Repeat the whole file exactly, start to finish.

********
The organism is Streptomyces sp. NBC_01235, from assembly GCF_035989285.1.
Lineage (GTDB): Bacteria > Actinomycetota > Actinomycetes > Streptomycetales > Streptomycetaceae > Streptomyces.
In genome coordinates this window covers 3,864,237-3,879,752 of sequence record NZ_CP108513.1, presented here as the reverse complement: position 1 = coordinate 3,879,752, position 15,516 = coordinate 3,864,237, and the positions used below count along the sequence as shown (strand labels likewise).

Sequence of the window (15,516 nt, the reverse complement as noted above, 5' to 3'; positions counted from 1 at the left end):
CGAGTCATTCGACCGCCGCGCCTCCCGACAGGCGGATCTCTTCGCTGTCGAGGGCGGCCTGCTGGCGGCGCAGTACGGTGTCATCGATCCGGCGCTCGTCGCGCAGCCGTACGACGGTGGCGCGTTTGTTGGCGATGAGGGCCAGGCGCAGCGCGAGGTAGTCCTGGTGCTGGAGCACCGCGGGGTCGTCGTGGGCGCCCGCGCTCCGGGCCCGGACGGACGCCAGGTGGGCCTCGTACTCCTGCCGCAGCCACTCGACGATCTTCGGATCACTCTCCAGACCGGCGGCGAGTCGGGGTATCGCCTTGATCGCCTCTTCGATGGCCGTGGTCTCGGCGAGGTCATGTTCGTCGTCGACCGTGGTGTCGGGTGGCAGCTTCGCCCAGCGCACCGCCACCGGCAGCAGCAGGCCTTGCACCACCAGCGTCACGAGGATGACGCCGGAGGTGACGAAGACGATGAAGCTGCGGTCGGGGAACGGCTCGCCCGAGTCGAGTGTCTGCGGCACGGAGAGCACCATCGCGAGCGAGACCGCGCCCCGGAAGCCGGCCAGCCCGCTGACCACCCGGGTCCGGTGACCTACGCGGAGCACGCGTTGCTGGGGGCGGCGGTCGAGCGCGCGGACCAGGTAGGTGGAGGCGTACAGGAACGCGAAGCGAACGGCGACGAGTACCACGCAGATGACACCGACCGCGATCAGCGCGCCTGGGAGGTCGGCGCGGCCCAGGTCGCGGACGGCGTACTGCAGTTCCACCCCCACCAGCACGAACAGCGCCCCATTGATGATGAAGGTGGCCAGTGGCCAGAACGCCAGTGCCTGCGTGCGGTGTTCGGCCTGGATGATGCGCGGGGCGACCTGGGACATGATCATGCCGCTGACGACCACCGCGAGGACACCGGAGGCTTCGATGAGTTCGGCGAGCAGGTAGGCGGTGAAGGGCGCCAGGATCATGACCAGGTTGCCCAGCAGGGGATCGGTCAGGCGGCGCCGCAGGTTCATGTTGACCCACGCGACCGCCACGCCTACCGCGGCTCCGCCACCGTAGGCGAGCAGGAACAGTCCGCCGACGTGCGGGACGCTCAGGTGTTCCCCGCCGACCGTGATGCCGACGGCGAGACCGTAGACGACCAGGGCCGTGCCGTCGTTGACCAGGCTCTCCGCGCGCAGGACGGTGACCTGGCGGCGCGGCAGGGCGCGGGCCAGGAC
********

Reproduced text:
The organism is Streptomyces sp. NBC_01235, from assembly GCF_035989285.1.
Lineage (GTDB): Bacteria > Actinomycetota > Actinomycetes > Streptomycetales > Streptomycetaceae > Streptomyces.
In genome coordinates this window covers 3,864,237-3,879,752 of sequence record NZ_CP108513.1, presented here as the reverse complement: position 1 = coordinate 3,879,752, position 15,516 = coordinate 3,864,237, and the positions used below count along the sequence as shown (strand labels likewise).

Sequence of the window (15,516 nt, the reverse complement as noted above, 5' to 3'; positions counted from 1 at the left end):
CGAGTCATTCGACCGCCGCGCCTCCCGACAGGCGGATCTCTTCGCTGTCGAGGGCGGCCTGCTGGCGGCGCAGTACGGTGTCATCGATCCGGCGCTCGTCGCGCAGCCGTACGACGGTGGCGCGTTTGTTGGCGATGAGGGCCAGGCGCAGCGCGAGGTAGTCCTGGTGCTGGAGCACCGCGGGGTCGTCGTGGGCGCCCGCGCTCCGGGCCCGGACGGACGCCAGGTGGGCCTCGTACTCCTGCCGCAGCCACTCGACGATCTTCGGATCACTCTCCAGACCGGCGGCGAGTCGGGGTATCGCCTTGATCGCCTCTTCGATGGCCGTGGTCTCGGCGAGGTCATGTTCGTCGTCGACCGTGGTGTCGGGTGGCAGCTTCGCCCAGCGCACCGCCACCGGCAGCAGCAGGCCTTGCACCACCAGCGTCACGAGGATGACGCCGGAGGTGACGAAGACGATGAAGCTGCGGTCGGGGAACGGCTCGCCCGAGTCGAGTGTCTGCGGCACGGAGAGCACCATCGCGAGCGAGACCGCGCCCCGGAAGCCGGCCAGCCCGCTGACCACCCGGGTCCGGTGACCTACGCGGAGCACGCGTTGCTGGGGGCGGCGGTCGAGCGCGCGGACCAGGTAGGTGGAGGCGTACAGGAACGCGAAGCGAACGGCGACGAGTACCACGCAGATGACACCGACCGCGATCAGCGCGCCTGGGAGGTCGGCGCGGCCCAGGTCGCGGACGGCGTACTGCAGTTCCACCCCCACCAGCACGAACAGCGCCCCATTGATGATGAAGGTGGCCAGTGGCCAGAACGCCAGTGCCTGCGTGCGGTGTTCGGCCTGGATGATGCGCGGGGCGACCTGGGACATGATCATGCCGCTGACGACCACCGCGAGGACACCGGAGGCTTCGATGAGTTCGGCGAGCAGGTAGGCGGTGAAGGGCGCCAGGATCATGACCAGGTTGCCCAGCAGGGGATCGGTCAGGCGGCGCCGCAGGTTCATGTTGACCCACGCGACCGCCACGCCTACCGCGGCTCCGCCACCGTAGGCGAGCAGGAACAGTCCGCCGACGTGCGGGACGCTCAGGTGTTCCCCGCCGACCGTGATGCCGACGGCGAGACCGTAGACGACCAGGGCCGTGCCGTCGTTGACCAGGCTCTCCGCGCGCAGGACGGTGACCTGGCGGCGCGGCAGGGCGCGGGCCAGGAC